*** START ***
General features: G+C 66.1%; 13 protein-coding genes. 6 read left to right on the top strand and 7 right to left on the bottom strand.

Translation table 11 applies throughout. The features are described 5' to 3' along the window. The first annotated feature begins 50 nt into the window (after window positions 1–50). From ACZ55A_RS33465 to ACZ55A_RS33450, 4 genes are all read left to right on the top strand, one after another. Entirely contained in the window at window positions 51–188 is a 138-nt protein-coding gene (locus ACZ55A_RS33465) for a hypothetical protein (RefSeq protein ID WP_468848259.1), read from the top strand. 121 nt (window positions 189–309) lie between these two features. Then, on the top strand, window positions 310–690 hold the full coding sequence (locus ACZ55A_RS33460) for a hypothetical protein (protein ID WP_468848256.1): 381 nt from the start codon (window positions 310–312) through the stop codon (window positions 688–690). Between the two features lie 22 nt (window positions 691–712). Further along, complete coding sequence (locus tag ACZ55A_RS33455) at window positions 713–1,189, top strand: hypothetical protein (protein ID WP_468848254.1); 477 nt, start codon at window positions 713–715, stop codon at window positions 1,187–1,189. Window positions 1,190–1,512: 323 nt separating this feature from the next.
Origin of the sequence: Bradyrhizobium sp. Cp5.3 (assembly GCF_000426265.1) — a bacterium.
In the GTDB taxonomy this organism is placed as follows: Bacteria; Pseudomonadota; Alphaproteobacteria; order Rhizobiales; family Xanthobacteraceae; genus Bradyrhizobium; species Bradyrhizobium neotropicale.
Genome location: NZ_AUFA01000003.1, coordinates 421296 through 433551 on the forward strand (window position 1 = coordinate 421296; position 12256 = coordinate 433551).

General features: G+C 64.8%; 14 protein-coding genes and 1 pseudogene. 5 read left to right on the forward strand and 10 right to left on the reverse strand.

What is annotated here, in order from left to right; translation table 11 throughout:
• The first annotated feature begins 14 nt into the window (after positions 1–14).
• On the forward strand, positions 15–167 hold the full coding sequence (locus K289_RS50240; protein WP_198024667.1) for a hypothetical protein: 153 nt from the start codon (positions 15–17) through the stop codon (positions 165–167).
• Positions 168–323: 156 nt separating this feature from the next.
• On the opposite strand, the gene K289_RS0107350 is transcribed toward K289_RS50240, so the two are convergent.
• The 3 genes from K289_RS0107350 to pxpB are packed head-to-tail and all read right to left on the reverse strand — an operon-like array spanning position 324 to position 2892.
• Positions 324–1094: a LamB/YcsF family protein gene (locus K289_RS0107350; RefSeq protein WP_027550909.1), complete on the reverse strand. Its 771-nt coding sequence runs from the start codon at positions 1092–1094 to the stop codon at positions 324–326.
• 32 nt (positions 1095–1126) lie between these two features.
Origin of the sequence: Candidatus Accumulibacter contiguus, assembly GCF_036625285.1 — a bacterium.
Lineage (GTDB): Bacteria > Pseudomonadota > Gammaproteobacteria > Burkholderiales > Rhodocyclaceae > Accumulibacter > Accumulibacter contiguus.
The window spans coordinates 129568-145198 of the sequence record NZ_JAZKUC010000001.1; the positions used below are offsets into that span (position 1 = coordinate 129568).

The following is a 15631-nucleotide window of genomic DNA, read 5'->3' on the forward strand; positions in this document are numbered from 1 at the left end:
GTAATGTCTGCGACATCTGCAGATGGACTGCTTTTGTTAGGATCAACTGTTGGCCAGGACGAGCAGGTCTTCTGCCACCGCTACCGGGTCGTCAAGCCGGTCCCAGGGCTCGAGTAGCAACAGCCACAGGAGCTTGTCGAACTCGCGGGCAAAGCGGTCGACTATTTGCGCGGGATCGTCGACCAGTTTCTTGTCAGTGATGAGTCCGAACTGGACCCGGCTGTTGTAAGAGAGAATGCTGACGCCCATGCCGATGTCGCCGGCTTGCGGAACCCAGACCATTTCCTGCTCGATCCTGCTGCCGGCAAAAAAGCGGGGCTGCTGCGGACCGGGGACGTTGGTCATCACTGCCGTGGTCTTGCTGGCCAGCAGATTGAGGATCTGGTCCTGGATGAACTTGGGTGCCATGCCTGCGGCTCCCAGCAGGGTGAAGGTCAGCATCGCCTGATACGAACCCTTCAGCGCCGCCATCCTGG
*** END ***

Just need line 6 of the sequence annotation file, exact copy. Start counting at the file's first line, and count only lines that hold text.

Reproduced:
General features: G+C 64.8%; 14 protein-coding genes and 1 pseudogene. 5 read left to right on the forward strand and 10 right to left on the reverse strand.